Faina Ryvkin, Professor of Chemistry and Associate Dean for Natural Sciences
Dr. Ryvkin will succeed Dr. Josef Kurtz in the role of associate dean for natural sciences, and continue to serve as professor of chemistry.
Kathy Soles, Professor of Art and Wyant Professor
A 1973 graduate of Emmanuel, Professor Soles is an accomplished artist who reflects the values of Sister Anne Cyril Delaney, SND, in whose honor the endowed Wyant Professorship was given. She succeeds the most recent Wyant Professor, Dr. Raymond J. Devettere, professor of philosophy, who retired from Emmanuel last spring after 47 years of distinguished teaching, scholarship and service.
Natalie Karagodsky, Assistant Professor of Biology
Dr. Karagodsky comes to Emmanuel from Fitchburg State University, where she held the appointment of assistant professor in the Department of Biology and Chemistry. She earned her Ph.D. in genetics from Harvard University.
Asimina Lazaridou, Lecturer of Psychology
Dr. Lazaridou currently serves as a research fellow in the Pain Management Center, Department of Anesthesiology, at Brigham and Women’s Hospital – Harvard Medical School. Previously, she held positions as a clinical and research fellow at McLean Hospital, Massachusetts General Hospital, UMass Medical School and Harvard University. She holds a Ph.D. in clinical health psychology from the University of Macedonia, Greece, and has received post-doctoral training in clinical psychology and pain medicine from Harvard Medical School.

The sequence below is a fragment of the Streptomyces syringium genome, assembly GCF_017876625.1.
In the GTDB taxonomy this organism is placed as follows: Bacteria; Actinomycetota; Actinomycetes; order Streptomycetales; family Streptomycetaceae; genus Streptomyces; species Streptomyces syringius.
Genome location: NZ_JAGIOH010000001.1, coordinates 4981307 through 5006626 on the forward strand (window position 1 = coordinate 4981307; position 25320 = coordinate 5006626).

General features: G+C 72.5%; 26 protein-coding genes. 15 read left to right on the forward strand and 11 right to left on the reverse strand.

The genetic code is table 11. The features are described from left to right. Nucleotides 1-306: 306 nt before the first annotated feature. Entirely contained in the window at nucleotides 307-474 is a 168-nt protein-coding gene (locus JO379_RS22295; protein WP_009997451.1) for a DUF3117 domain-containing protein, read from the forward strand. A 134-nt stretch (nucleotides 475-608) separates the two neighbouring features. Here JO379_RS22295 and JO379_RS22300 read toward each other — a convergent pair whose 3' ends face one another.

Idoia Martinez-del Mozo, Lecturer of Modern Languages
Prior to joining the Emmanuel faculty, Ms. Martinez-del Mozo was a visiting lecturer in Spanish and the coordinator of online summer classes at UMass Amherst. She also served as an adjunct faculty member at Holyoke Community College, teaching both Spanish and English as a Second Language. She earned a master’s in Hispanic studies from the University of Illinois, Chicago, and is working toward her Ph.D. in Hispanic literature and culture.
Sarah Emmons, Assistant Director of Student Financial Services
Ms. Emmons previously served as manager of post-secondary planning and success at Tenacity.
Kerri Hoppe, Tutor Coordinator
Ms. Hoppe joins the Academic Resource Center from the University of Rochester, where she served as undergraduate/graduate coordinator in the Department of Economics. She previously worked as a writing tutor at Genesee Community College and a senior department coordinator at Brandeis University.
Karl LaClair, Campus Minister for Retreats and Spirituality
Mr. LeClair comes to Emmanuel from the Wesley Foundation Boston–Cambridge Ministry in Higher Education, where he worked as director of campus ministry. He was previously coordinator of youth ministry at Holy Family Parish in Concord and a theology teacher at Matignon High School.
Julia Morgillo, Assistant Director of Student Financial Services
Ms. Morgillo joins the Office of Student Financial Services from Sacred Heart University, where she served for five years in the Office of Undergraduate Admission.
Ally Ruffo, Academic Advisor
A 2015 Emmanuel graduate, Ms. Ruffo worked as an intern in the Office of Academic Advising as an undergraduate. Before returning to the College, she served for two years as a graduate assistant in residential living and learning at MCPHS University.
Tamarra Tavernier, Assistant Registrar for Records
Ms. Tavernier comes to Emmanuel from Regis College, where most recently she worked as a degree audit coordinator in the Registrar’s Office. Previously, she served as an assistant in the Regis Office of Admissions.
IMPORTANT REGISTRATION DATES AND INFORMATION
With the start of classes just around the corner, it is critical to be aware of these important dates: